14.5.1  Follow-up visits

In the earlier study sessions in this Module, you learned that certain problems require follow-up visits in a specific number of days. For example, pneumonia, dysentery and acute ear infection require follow-up visits to ensure that an antibiotic is working. Persistent diarrhoea requires follow-up visits to ensure that feeding changes are working. Some other problems, such as fever or pus draining from the eye, require follow-up visits only if the problem persists.

At the end of the sick child visit, you should tell the mother when to return for a follow-up visit. Sometimes a child may need follow-up visits for more than one problem. In such cases, tell the mother the earliest definite time to return. Also explain to her that she may need to come for an earlier follow-up visit if a problem such as fever persists. Table 14.3 below sets out the advice you should give the mother on follow-up visits according to the child’s illness.

Table 14.3  Summary of follow-up times for different problems.
If the child has the following illnessReturn for follow-up in:

∙  Pneumonia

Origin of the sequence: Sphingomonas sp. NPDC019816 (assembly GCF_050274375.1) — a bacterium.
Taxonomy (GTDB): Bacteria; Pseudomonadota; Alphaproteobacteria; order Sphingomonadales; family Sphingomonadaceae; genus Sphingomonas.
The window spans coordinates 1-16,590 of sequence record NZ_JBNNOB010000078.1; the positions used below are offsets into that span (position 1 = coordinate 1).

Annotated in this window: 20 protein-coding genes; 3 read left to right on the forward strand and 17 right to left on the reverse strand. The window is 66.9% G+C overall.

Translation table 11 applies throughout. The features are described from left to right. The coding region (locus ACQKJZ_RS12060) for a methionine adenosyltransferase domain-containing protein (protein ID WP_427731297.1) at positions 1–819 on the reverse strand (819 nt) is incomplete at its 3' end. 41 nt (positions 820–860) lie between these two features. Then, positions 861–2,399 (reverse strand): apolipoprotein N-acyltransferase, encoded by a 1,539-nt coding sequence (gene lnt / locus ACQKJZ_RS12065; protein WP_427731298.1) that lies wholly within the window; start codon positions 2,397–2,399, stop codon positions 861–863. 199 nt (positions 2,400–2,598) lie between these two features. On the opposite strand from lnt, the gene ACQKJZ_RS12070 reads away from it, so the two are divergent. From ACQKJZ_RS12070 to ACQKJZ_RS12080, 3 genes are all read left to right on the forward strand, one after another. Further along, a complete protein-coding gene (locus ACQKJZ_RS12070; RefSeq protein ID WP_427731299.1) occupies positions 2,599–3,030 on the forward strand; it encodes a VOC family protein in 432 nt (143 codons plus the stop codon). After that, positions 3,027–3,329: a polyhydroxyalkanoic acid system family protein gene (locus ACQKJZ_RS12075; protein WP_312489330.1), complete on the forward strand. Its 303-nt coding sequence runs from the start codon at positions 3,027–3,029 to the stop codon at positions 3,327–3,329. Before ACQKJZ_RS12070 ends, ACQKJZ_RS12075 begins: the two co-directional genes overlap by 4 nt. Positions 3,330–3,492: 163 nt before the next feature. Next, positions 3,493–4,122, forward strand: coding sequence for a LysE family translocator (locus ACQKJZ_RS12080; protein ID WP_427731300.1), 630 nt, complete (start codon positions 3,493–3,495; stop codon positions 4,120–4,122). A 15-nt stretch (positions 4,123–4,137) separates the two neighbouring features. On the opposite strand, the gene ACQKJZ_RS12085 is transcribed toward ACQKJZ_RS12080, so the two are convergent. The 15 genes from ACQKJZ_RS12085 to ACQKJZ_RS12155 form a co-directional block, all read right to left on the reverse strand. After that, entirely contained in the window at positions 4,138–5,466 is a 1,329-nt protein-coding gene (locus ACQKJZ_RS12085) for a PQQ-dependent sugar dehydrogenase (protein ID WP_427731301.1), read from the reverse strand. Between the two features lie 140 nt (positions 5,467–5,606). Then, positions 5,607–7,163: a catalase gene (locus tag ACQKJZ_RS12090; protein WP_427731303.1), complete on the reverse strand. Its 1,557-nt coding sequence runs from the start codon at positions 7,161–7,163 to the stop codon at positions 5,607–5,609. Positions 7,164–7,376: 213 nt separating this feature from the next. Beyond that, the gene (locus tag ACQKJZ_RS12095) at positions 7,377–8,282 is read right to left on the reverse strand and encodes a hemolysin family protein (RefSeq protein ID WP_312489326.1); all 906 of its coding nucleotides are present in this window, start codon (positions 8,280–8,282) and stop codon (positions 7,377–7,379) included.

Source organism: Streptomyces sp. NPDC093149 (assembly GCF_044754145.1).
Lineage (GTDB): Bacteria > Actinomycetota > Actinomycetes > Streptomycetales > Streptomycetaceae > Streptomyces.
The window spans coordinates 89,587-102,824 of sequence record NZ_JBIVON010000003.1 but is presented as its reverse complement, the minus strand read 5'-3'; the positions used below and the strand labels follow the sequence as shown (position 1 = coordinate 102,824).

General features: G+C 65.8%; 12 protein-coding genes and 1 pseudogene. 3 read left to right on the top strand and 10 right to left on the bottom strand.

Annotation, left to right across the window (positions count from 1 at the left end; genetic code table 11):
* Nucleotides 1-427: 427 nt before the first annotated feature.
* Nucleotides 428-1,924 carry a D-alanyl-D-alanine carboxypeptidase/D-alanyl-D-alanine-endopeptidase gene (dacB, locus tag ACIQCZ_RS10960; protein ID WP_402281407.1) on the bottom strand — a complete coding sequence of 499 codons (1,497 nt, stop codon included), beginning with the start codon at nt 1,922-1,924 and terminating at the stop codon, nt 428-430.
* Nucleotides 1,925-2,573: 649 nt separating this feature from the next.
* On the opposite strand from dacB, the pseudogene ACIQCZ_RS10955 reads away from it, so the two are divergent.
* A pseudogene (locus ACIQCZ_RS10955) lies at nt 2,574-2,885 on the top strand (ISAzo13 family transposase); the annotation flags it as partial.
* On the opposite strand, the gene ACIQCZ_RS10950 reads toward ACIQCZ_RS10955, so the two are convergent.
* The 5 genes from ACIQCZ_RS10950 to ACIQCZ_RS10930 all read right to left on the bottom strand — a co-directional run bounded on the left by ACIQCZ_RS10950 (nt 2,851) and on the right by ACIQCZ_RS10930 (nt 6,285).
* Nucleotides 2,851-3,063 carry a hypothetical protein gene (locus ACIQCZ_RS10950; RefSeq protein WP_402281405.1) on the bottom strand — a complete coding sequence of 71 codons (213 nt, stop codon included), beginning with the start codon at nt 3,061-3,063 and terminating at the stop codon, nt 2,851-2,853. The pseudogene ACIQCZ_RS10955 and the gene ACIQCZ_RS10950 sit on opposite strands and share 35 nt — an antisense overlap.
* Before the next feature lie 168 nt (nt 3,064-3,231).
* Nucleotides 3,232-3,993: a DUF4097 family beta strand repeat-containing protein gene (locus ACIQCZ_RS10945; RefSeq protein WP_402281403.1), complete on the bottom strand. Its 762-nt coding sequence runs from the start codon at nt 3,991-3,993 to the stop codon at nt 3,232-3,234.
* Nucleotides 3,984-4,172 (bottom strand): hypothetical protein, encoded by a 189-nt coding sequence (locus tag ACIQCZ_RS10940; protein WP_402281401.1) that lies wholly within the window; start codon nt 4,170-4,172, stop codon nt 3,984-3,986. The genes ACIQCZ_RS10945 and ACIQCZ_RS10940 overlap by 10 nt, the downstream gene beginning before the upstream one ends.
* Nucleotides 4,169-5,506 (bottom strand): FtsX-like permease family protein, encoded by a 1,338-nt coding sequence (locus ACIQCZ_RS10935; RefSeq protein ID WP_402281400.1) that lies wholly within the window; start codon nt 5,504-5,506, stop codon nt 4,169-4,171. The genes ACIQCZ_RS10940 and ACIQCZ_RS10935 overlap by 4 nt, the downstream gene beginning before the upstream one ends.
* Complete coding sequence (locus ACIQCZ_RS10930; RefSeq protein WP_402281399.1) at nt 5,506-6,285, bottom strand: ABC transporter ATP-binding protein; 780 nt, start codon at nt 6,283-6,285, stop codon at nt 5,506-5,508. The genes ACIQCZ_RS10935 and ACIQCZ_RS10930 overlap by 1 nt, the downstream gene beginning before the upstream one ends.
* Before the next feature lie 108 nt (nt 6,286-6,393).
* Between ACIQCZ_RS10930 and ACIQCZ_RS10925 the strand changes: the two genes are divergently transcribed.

∙  Dysentry

∙  Malaria, if fever persists

∙  Fever, malaria unlikely, if fever persists

∙  Fever, no malaria (no malaria risk), if fever persists

∙  Measles with eye or mouth complications

2 days

∙  Persistent diarrhoea

∙  Acute ear infection

∙  Chronic ear infection

∙  Feeding problem

∙  Any other illness, if not improving

5 days

∙  Uncomplicated severe malnutrition

7 days

∙  Confirmed/confirmed symptomatic HIV infection (first follow-up)

∙  Suspected symptomatic HIV infection (first follow-up)

∙  Possible HIV infection (first follow-up)

∙  Anaemia

14 days

∙  Very low weight for age/moderate acute malnutrition

∙  Suspected symptomatic HIV infection (routine monthly follow-up)

∙  Possible HIV infection (routine monthly follow-up)

30 days

14.5  Advise the mother when to return to see a health worker

14.5.2  Immediate return visits